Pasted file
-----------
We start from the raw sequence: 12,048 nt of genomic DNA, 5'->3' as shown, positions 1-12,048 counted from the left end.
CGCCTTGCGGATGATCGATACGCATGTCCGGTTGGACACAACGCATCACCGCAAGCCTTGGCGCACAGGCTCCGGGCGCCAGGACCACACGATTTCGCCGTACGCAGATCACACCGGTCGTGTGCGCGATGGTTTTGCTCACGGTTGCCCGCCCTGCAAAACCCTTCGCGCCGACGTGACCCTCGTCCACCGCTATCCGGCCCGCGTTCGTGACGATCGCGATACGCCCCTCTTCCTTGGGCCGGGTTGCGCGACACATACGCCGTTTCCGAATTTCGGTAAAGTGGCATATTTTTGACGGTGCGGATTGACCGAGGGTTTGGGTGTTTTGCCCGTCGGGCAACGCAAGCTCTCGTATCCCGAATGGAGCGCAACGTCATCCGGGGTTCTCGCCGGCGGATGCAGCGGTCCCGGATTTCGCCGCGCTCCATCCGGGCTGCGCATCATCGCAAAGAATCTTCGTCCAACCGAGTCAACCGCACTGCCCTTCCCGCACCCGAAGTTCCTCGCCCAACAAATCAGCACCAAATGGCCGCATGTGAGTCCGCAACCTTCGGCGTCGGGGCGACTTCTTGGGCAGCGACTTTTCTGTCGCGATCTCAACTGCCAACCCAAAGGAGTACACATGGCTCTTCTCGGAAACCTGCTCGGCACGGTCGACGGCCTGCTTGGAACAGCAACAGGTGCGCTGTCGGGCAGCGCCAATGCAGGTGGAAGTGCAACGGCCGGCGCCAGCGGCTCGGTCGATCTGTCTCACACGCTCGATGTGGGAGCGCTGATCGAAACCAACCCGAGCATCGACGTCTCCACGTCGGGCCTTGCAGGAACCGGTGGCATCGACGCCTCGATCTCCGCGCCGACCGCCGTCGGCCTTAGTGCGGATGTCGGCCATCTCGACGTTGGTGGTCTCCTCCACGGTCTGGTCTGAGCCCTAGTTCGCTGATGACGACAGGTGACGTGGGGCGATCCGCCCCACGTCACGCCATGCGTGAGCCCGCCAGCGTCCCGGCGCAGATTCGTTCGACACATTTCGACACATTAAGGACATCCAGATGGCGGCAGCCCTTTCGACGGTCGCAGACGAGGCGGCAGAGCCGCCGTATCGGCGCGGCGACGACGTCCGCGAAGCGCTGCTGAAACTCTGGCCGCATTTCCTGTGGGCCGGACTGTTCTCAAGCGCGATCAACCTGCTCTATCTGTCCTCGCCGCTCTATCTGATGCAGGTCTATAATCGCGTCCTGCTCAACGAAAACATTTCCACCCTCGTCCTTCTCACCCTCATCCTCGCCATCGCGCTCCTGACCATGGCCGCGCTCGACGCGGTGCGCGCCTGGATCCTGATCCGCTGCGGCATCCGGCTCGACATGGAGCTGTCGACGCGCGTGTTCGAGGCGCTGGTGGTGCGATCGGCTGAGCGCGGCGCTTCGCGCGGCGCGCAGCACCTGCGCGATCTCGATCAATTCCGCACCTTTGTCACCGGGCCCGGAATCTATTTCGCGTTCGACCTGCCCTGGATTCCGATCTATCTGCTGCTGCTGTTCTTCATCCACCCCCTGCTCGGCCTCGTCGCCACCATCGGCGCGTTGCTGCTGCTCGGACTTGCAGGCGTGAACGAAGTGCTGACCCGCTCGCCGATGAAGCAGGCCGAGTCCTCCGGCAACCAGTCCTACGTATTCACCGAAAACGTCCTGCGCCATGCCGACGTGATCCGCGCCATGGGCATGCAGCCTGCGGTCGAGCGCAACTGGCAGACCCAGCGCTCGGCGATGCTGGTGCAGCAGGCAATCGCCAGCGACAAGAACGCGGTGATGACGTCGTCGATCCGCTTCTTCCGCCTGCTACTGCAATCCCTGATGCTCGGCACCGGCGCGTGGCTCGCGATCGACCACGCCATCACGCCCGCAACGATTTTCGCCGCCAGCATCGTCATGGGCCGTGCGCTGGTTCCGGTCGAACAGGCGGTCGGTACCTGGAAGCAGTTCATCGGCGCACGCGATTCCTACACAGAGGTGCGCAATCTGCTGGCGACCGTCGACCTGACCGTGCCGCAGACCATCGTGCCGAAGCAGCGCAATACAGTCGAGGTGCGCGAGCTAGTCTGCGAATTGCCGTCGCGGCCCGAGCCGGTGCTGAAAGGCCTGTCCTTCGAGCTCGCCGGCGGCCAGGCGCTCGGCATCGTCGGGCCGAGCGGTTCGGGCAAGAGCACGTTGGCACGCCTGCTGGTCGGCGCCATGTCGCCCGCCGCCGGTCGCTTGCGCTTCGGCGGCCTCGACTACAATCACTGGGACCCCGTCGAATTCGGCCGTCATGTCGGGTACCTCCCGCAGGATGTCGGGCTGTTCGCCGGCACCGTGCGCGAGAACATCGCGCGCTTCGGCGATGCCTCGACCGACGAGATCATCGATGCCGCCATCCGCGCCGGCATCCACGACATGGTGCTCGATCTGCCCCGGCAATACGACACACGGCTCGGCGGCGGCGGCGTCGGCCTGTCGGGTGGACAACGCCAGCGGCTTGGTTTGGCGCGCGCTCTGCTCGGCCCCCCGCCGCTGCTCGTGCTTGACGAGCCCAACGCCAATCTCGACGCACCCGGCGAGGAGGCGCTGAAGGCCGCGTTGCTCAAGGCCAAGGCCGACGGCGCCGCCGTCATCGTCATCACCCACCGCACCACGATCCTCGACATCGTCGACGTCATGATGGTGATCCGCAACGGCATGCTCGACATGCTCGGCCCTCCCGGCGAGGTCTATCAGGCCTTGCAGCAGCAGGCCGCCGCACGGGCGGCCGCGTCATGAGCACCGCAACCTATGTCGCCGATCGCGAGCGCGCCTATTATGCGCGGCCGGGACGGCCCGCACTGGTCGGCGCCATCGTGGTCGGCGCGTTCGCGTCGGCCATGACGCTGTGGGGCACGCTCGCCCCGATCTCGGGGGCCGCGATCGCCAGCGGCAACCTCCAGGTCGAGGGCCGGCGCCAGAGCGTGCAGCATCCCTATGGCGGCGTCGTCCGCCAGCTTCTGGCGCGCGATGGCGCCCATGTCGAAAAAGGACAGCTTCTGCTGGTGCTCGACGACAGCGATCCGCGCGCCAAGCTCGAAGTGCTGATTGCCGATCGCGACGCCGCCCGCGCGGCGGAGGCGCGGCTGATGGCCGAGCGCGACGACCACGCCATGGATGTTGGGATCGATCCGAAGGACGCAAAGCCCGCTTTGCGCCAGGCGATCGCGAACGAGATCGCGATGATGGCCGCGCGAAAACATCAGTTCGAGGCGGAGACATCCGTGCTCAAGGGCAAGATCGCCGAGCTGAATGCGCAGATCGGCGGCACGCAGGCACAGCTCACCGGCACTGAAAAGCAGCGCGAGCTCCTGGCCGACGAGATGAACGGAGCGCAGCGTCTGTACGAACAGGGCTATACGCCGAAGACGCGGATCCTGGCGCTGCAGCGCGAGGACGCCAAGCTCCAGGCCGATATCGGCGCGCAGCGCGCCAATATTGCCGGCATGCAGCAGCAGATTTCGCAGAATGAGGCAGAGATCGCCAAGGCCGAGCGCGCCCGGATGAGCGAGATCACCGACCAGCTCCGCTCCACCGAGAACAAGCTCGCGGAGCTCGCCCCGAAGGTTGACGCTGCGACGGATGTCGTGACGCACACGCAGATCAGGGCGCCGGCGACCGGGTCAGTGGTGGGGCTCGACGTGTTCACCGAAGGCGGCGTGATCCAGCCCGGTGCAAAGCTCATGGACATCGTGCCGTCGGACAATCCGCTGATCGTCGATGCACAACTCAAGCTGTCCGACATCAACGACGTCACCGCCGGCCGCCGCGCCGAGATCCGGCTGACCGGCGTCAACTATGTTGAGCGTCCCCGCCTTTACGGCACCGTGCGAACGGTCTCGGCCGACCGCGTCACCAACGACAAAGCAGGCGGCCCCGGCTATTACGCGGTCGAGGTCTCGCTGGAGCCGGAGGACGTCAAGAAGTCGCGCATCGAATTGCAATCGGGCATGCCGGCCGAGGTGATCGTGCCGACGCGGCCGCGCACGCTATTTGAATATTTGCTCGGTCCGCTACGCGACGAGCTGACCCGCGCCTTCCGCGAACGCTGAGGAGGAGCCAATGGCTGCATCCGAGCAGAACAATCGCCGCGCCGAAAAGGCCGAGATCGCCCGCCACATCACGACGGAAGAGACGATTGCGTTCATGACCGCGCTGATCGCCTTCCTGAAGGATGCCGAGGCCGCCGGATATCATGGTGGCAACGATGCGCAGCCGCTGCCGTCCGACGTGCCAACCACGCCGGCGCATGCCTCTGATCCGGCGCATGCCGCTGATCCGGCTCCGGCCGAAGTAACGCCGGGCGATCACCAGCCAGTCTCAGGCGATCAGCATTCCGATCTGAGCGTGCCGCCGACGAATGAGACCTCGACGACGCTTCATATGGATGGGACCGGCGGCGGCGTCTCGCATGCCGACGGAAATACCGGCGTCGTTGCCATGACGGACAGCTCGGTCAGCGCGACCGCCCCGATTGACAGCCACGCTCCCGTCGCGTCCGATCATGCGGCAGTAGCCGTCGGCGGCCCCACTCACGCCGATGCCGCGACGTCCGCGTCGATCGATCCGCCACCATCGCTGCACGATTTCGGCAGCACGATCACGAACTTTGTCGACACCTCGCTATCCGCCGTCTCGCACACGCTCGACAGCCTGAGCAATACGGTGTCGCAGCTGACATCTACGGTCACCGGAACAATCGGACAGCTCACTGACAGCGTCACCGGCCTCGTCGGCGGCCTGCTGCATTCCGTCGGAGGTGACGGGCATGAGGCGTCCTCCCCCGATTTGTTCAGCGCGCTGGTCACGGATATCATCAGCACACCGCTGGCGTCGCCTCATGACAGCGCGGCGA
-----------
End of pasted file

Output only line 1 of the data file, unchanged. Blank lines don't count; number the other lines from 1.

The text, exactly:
We start from the raw sequence: 12,048 nt of genomic DNA, 5'->3' as shown, positions 1-12,048 counted from the left end.